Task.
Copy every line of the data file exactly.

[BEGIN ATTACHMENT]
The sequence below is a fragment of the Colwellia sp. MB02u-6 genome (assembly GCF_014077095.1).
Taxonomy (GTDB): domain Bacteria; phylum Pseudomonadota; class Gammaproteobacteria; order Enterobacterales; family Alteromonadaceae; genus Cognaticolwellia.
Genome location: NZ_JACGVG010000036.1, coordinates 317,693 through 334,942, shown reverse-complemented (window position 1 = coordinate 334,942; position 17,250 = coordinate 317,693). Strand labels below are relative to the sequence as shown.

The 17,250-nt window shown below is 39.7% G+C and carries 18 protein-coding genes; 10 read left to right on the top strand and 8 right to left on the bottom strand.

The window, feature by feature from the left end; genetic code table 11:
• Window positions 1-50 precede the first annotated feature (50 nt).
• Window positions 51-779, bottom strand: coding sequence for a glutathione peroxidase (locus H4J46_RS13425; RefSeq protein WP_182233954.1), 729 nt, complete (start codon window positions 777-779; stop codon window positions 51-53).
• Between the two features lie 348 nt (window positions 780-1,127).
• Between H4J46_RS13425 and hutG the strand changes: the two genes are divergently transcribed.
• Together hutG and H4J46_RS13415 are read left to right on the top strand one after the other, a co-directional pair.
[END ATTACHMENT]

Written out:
The sequence below is a fragment of the Colwellia sp. MB02u-6 genome (assembly GCF_014077095.1).
Taxonomy (GTDB): domain Bacteria; phylum Pseudomonadota; class Gammaproteobacteria; order Enterobacterales; family Alteromonadaceae; genus Cognaticolwellia.
Genome location: NZ_JACGVG010000036.1, coordinates 317,693 through 334,942, shown reverse-complemented (window position 1 = coordinate 334,942; position 17,250 = coordinate 317,693). Strand labels below are relative to the sequence as shown.

The 17,250-nt window shown below is 39.7% G+C and carries 18 protein-coding genes; 10 read left to right on the top strand and 8 right to left on the bottom strand.

The window, feature by feature from the left end; genetic code table 11:
• Window positions 1-50 precede the first annotated feature (50 nt).
• Window positions 51-779, bottom strand: coding sequence for a glutathione peroxidase (locus H4J46_RS13425; RefSeq protein WP_182233954.1), 729 nt, complete (start codon window positions 777-779; stop codon window positions 51-53).
• Between the two features lie 348 nt (window positions 780-1,127).
• Between H4J46_RS13425 and hutG the strand changes: the two genes are divergently transcribed.
• Together hutG and H4J46_RS13415 are read left to right on the top strand one after the other, a co-directional pair.